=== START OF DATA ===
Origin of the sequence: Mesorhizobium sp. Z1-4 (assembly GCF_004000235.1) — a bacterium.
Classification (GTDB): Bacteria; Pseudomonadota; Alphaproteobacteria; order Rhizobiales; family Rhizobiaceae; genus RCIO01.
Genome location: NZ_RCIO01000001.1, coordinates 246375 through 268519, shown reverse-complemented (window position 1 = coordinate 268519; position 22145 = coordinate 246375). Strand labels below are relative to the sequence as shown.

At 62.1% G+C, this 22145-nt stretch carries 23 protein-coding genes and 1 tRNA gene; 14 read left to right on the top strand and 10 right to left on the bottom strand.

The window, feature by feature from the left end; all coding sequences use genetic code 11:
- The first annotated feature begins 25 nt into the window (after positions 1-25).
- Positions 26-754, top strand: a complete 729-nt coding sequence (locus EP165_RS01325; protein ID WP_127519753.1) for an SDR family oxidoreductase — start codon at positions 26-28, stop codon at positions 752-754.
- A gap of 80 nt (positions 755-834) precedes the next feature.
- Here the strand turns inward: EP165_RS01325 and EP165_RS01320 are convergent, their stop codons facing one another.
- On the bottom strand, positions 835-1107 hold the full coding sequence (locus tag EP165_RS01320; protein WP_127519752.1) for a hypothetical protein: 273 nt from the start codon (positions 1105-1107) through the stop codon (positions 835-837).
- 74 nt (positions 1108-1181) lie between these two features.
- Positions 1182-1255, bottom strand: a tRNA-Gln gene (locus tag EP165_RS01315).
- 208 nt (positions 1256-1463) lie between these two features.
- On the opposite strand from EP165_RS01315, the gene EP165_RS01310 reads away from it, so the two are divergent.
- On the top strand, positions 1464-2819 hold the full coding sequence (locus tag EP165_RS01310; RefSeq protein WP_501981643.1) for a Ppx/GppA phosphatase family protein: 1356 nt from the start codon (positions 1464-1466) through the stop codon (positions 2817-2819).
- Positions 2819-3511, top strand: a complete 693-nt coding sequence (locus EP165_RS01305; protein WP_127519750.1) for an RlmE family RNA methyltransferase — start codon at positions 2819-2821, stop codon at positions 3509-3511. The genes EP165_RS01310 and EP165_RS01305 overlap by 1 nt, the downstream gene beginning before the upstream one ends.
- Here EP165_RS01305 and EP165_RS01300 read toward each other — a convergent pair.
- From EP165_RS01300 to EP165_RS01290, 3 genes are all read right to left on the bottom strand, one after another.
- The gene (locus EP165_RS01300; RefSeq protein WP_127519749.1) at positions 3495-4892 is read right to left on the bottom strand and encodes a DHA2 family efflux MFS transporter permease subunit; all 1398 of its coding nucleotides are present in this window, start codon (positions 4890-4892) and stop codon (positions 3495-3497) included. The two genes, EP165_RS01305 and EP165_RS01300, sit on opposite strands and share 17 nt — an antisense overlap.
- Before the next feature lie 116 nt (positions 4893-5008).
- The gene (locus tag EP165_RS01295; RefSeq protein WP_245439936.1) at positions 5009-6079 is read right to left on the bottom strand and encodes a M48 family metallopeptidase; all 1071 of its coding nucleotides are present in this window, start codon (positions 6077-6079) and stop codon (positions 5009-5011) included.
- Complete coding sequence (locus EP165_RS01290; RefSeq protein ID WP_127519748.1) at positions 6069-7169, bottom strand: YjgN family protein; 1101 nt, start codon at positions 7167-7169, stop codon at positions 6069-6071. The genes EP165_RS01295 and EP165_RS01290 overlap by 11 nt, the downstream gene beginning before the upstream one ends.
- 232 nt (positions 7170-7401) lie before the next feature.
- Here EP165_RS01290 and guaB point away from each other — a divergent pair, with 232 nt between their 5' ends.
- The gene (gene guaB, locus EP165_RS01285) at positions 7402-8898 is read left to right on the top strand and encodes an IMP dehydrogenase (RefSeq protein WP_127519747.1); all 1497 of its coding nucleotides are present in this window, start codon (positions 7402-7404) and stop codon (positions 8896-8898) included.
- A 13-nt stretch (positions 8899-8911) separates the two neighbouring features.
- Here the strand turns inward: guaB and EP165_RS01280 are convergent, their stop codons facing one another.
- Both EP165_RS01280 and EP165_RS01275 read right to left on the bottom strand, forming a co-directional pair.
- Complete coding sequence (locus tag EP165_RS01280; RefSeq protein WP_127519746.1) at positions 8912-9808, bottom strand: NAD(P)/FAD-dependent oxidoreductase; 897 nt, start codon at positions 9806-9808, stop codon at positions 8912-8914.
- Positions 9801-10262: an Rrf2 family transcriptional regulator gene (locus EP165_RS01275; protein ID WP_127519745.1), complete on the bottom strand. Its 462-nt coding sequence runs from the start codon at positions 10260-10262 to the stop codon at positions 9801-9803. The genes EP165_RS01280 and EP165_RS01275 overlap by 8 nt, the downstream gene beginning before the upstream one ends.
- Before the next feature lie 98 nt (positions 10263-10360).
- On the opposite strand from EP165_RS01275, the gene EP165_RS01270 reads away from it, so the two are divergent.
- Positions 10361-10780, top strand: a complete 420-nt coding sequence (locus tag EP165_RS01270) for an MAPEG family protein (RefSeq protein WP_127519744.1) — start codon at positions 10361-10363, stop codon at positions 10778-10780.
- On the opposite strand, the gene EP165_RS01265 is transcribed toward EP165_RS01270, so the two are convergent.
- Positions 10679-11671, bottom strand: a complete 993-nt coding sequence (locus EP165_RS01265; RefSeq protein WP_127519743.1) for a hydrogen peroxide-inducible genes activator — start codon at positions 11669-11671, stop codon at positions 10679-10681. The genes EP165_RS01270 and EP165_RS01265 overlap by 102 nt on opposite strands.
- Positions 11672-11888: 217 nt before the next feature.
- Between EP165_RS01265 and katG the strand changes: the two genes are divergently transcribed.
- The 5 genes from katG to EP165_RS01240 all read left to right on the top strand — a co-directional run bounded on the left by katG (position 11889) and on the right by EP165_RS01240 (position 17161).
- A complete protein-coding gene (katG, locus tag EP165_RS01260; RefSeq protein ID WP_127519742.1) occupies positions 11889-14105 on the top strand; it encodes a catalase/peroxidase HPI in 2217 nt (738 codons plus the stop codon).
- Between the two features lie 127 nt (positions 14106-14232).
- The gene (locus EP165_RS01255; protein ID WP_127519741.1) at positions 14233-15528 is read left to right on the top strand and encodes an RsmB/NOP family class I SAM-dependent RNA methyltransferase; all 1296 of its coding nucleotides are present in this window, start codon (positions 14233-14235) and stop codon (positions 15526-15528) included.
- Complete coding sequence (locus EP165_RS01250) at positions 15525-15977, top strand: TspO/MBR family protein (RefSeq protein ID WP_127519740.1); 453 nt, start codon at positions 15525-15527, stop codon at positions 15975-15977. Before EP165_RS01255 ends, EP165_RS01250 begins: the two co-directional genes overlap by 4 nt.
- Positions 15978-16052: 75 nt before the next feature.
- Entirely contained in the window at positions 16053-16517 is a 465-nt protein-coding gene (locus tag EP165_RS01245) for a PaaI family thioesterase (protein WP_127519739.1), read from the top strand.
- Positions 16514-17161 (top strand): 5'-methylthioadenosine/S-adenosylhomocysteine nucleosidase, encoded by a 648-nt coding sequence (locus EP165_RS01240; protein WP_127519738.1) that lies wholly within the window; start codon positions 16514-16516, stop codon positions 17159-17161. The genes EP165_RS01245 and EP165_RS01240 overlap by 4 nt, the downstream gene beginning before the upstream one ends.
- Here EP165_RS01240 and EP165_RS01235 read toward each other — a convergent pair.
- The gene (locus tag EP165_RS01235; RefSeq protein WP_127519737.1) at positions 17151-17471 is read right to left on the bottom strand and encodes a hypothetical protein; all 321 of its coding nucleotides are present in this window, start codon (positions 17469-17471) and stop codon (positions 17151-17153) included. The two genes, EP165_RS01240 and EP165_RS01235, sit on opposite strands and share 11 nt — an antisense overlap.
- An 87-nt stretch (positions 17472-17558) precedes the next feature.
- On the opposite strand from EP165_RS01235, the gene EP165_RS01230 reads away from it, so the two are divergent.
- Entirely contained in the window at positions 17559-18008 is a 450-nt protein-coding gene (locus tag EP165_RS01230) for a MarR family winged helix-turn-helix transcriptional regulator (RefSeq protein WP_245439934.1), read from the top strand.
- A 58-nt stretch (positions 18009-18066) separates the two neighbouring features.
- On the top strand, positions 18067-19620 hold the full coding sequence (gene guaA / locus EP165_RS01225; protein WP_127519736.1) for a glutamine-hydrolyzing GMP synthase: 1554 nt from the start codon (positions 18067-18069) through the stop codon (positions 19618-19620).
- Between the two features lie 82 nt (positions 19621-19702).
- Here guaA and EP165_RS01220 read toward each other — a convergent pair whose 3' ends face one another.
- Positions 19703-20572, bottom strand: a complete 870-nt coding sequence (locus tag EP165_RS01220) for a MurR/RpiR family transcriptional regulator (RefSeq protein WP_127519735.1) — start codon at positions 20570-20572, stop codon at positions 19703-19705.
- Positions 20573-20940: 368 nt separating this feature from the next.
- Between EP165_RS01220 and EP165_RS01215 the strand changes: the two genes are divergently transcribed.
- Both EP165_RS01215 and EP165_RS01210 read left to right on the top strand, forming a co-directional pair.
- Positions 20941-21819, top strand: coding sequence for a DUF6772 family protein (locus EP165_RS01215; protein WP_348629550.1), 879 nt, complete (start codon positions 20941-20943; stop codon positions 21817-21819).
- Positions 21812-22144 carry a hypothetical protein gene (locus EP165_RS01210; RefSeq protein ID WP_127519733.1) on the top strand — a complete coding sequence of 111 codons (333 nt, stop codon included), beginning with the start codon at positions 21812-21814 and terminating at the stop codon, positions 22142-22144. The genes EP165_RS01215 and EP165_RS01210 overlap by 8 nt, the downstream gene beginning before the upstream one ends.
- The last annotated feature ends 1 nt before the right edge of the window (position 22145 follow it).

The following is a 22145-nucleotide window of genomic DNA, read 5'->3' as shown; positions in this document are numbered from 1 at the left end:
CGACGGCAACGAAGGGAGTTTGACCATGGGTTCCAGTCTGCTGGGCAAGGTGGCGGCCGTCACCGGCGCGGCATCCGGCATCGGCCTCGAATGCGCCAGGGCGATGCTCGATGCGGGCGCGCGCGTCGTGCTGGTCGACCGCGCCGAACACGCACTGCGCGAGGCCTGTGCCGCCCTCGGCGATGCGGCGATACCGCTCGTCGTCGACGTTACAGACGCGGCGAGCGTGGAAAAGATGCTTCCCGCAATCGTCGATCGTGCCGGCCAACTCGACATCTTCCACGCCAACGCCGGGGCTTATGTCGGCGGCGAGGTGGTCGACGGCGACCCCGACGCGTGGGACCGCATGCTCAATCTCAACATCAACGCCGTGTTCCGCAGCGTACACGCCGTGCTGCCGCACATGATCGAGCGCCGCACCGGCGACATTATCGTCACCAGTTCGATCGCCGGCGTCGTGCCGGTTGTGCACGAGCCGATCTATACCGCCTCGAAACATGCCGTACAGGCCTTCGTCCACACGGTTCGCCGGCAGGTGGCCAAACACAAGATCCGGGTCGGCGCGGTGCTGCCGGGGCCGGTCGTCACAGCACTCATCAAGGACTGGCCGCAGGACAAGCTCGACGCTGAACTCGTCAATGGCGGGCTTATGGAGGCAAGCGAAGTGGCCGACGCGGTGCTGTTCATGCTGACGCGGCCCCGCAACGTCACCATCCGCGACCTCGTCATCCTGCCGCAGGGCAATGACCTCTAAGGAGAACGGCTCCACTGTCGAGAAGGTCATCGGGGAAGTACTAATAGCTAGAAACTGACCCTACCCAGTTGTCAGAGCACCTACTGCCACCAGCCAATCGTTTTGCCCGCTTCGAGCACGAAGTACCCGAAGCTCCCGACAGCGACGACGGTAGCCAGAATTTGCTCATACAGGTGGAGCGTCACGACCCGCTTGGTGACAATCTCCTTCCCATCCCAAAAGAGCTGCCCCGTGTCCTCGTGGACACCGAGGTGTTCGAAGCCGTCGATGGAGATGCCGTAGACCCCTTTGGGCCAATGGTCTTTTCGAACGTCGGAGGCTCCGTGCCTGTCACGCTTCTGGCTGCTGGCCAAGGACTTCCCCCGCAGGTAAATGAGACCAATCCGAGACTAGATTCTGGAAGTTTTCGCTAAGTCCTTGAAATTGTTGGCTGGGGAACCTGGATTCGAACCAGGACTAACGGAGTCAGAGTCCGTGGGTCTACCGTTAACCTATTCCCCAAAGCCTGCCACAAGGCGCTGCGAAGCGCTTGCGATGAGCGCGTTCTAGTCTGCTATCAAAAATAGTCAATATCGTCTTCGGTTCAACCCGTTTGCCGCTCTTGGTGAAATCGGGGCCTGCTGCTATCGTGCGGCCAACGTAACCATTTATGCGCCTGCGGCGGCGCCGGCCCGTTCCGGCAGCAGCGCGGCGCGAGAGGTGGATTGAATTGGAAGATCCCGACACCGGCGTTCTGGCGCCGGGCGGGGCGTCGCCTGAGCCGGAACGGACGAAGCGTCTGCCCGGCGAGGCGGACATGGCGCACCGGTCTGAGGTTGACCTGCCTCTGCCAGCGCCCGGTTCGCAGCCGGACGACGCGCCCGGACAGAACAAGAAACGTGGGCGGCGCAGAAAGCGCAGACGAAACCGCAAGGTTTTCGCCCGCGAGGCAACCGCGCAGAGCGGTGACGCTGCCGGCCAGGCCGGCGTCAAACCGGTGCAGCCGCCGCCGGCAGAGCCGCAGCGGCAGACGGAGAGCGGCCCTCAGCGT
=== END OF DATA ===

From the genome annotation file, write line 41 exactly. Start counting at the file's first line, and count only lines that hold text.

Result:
- The gene (locus EP165_RS01255; protein ID WP_127519741.1) at positions 14233-15528 is read left to right on the top strand and encodes an RsmB/NOP family class I SAM-dependent RNA methyltransferase; all 1296 of its coding nucleotides are present in this window, start codon (positions 14233-14235) and stop codon (positions 15526-15528) included.